ABU DHABI // As Mona Awad waited at Abu Dhabi International Airport on October 15, 2009, all she could think about was how she could make her future husband a happier person. But within hours, her only thoughts were of how she had been cheated out of her life's savings: Dh110,000 (US$30,000), money he had told her he needed to pay taxes on lucrative business contracts.
The 42-year-old Jordanian secretary said she had met the man online a month earlier and they decided to marry. She lives with her family in the Tourist Club area. And the pressures of being single, she said, were simply too much. "I was not desperate for a husband as much as I was desperate to leave my family," Ms Awad said. Ms Awad, a Christian, said she lost touch with her community in her home country, so she turned to an Indian dating website to look for a husband. She said she did not join an Arabic website because Arabs would think of it as "advertising myself".
"Foreigners accept the idea [of dating online], but if I married an Arab, he would tell me later 'did you forget when you advertised yourself to me?'" She had been checking the website since August last year, but joined in September and paid Dh227 for a three-month subscription to the Shaadi matrimonial service. "The main reason [I joined the website] is because I'm living outside my country and I don't go to my country often enough. I go there every five or six years," she said.
"Because Arab expats here are mostly Muslims, it is difficult for me to find a husband," she said. "There is so much pressure inside the house and from society. I'm fed up of living with my family." Through the website she met a man who called himself "Williams James". His story was that he was a 42-year-old American widower with one child and business connections in Nigeria. As their relationship deepened, he told her he had to travel to Nigeria to close a business deal before visiting her in the UAE.
He sent her a copy of two contracts he said he signed in Nigeria worth US$1 million (Dh36.7m) each. But a few days later, he told her he could not travel to the UAE because he was required to pay taxes for signing the contracts. He asked her whether she could help him out. "I started to have doubts but I thought it was OK for men from other cultures to ask for help in such cases. I also wanted to leave the house," she said. "I asked him first why you wouldn't ask your family or business partners.
"I then started talking to him about fraud in Nigeria and said that he should be careful. I advised him to seek help from the embassy." She said he was aware of her savings and monthly salary. He asked her to send him US$12,000. She did. He then asked for US$10,000, sent in different amounts to the man and two of his friends, identified as Robert and Samuel, because she could send only up to Dh5,000 a day through Western Union.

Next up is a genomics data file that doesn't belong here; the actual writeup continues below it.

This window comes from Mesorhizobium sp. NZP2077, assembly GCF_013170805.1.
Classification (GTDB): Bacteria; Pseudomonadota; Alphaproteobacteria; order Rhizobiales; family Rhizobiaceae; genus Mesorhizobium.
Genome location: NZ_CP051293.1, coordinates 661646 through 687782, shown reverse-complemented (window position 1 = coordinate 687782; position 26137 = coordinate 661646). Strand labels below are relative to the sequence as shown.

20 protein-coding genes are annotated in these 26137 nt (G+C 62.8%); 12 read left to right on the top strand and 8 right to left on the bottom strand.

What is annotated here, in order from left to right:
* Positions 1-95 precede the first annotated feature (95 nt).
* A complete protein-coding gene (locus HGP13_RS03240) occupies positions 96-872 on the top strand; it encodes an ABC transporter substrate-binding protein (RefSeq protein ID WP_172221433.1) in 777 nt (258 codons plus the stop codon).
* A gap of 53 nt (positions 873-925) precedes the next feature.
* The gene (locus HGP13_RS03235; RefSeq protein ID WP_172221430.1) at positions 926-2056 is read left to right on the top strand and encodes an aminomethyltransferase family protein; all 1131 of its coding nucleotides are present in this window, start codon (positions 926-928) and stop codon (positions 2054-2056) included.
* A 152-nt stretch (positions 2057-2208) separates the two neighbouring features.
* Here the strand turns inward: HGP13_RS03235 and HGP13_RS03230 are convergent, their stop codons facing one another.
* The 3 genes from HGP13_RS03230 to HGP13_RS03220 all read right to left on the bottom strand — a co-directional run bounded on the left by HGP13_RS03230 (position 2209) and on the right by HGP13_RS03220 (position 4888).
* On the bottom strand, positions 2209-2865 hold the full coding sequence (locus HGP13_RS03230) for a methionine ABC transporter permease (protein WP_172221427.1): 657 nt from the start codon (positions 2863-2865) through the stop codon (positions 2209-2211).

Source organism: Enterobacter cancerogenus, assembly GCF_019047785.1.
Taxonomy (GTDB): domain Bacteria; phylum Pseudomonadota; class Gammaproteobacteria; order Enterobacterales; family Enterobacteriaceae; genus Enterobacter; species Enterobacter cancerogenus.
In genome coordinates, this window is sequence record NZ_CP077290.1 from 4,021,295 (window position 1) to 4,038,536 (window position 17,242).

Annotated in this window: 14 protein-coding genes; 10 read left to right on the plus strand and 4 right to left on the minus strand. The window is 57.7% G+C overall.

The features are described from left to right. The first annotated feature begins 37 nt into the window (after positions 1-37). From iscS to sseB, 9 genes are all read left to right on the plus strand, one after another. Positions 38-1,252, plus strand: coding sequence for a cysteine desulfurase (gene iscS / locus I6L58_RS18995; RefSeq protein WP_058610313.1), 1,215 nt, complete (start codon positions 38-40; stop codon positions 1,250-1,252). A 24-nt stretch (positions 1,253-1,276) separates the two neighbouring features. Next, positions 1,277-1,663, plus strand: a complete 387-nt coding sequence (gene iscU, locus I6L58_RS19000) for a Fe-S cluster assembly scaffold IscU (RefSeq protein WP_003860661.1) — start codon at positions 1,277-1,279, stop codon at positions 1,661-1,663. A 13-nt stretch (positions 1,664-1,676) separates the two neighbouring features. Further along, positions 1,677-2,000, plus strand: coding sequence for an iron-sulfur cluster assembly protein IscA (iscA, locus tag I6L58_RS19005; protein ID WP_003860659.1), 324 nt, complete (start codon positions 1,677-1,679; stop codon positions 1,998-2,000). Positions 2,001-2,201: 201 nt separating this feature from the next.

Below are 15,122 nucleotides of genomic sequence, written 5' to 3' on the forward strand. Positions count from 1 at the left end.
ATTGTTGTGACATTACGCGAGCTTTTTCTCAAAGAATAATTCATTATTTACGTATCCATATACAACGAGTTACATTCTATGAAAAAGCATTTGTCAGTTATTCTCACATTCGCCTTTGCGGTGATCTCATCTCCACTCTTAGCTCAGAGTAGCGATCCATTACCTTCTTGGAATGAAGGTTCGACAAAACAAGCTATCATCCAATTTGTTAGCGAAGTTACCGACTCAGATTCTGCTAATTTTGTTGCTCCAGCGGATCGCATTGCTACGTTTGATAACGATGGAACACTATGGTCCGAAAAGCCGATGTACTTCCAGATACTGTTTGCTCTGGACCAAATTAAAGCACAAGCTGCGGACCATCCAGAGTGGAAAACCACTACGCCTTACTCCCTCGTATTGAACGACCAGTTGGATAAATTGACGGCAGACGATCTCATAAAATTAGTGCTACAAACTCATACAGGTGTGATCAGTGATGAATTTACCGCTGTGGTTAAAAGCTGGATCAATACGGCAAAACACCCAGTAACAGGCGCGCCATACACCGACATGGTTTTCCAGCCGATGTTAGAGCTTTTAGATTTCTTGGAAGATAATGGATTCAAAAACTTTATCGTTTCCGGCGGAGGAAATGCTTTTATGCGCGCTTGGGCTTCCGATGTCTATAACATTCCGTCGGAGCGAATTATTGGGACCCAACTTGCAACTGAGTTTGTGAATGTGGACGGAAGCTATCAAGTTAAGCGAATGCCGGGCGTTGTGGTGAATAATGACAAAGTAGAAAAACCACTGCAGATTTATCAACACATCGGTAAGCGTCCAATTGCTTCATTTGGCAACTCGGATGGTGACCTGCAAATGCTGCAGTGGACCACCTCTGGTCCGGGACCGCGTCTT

The money she sent represented 22 years of work, the last nine of which had been at a car dealership. Since 2004, she had taken reimbursement for her annual leave and plane tickets to help her save. After the wire transfers, she was left with Dh70 in her account. She also borrowed Dh5,000 to prepare for her wedding and paid for every international call to her suitor. "Mr James" was to arrive on that day in October at 7.30pm. After waiting for almost an hour, she asked police for help.
And when she checked with the supervisor of British Airways, on which her fiance would supposedly be flying, she found that her would-be husband had not confirmed his booking. "I cannot say I fell in love with him, but I became emotionally attached to him," Ms Awad said. "I thought I would finally marry. I also told everyone I would marry soon." In the end, she told her family that he had been "just playing".
Dr Ahmad Alomosh, the chairman of the sociology department at the University of Sharjah and a specialist in crime and families, said the issue had become a phenomenon in the UAE because of the openness of cyber space. Dr Alomosh, who wrote a study about the issue globally, said the extent of the phenomenon here was not yet known because it is not well-studied, partially because many victims do not report cases.
He said some people and companies are afraid because they had been blackmailed by fraudsters. But he said awareness was the key to fighting the issue. "This kind of fraud depends largely on finding the right victim," Dr Alomosh said. "They study the psychology of the victim through the communication they have with them. So people should not even reply to such communications." Ms Awad, meanwhile, has filed a complaint with the police, who say money transfer records placed "Mr James" in Nigeria. She said she still holds out hope that he will be arrested and her savings will be returned to her.
"I was devastated, psychologically and emotionally," she said. email@example.com